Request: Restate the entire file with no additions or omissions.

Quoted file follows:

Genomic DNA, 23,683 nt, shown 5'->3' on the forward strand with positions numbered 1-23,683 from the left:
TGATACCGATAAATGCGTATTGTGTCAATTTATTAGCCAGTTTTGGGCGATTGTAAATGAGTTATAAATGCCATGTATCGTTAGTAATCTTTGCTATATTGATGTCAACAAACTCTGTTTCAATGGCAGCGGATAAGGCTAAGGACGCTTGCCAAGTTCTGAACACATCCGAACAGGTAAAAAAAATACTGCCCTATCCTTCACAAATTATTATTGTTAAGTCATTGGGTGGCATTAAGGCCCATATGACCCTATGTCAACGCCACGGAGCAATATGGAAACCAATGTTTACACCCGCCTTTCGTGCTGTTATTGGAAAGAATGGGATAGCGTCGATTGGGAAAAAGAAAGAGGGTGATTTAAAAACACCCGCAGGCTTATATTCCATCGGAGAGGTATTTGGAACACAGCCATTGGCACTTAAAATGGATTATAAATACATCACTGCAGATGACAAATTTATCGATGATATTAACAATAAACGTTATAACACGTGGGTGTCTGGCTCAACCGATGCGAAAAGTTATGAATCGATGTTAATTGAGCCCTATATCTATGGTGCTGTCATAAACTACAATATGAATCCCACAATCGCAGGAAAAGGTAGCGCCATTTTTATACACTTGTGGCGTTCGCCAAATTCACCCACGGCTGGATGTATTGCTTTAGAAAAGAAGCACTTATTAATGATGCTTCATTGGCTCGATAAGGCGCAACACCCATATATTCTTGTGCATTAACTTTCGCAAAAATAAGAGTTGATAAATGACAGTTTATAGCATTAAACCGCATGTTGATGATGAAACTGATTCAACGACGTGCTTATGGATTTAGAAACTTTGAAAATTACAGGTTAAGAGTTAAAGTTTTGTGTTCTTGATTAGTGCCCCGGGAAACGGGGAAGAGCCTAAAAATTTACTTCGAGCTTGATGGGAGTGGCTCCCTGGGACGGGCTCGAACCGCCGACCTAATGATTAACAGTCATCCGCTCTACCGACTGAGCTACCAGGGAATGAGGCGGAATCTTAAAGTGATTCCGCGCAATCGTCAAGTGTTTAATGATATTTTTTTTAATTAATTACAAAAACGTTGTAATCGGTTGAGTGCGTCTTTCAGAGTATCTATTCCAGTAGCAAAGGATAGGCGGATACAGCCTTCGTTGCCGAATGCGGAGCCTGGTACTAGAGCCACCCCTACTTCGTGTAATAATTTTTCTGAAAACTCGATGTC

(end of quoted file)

Genomic DNA, 23,683 nt, shown 5'->3' on the forward strand with positions numbered 1-23,683 from the left:
TGATACCGATAAATGCGTATTGTGTCAATTTATTAGCCAGTTTTGGGCGATTGTAAATGAGTTATAAATGCCATGTATCGTTAGTAATCTTTGCTATATTGATGTCAACAAACTCTGTTTCAATGGCAGCGGATAAGGCTAAGGACGCTTGCCAAGTTCTGAACACATCCGAACAGGTAAAAAAAATACTGCCCTATCCTTCACAAATTATTATTGTTAAGTCATTGGGTGGCATTAAGGCCCATATGACCCTATGTCAACGCCACGGAGCAATATGGAAACCAATGTTTACACCCGCCTTTCGTGCTGTTATTGGAAAGAATGGGATAGCGTCGATTGGGAAAAAGAAAGAGGGTGATTTAAAAACACCCGCAGGCTTATATTCCATCGGAGAGGTATTTGGAACACAGCCATTGGCACTTAAAATGGATTATAAATACATCACTGCAGATGACAAATTTATCGATGATATTAACAATAAACGTTATAACACGTGGGTGTCTGGCTCAACCGATGCGAAAAGTTATGAATCGATGTTAATTGAGCCCTATATCTATGGTGCTGTCATAAACTACAATATGAATCCCACAATCGCAGGAAAAGGTAGCGCCATTTTTATACACTTGTGGCGTTCGCCAAATTCACCCACGGCTGGATGTATTGCTTTAGAAAAGAAGCACTTATTAATGATGCTTCATTGGCTCGATAAGGCGCAACACCCATATATTCTTGTGCATTAACTTTCGCAAAAATAAGAGTTGATAAATGACAGTTTATAGCATTAAACCGCATGTTGATGATGAAACTGATTCAACGACGTGCTTATGGATTTAGAAACTTTGAAAATTACAGGTTAAGAGTTAAAGTTTTGTGTTCTTGATTAGTGCCCCGGGAAACGGGGAAGAGCCTAAAAATTTACTTCGAGCTTGATGGGAGTGGCTCCCTGGGACGGGCTCGAACCGCCGACCTAATGATTAACAGTCATCCGCTCTACCGACTGAGCTACCAGGGAATGAGGCGGAATCTTAAAGTGATTCCGCGCAATCGTCAAGTGTTTAATGATATTTTTTTTAATTAATTACAAAAACGTTGTAATCGGTTGAGTGCGTCTTTCAGAGTATCTATTCCAGTAGCAAAGGATAGGCGGATACAGCCTTCGTTGCCGAATGCGGAGCCTGGTACTAGAGCCACCCCTACTTCGTGTAATAATTTTTCTGAAAACTCGATGTC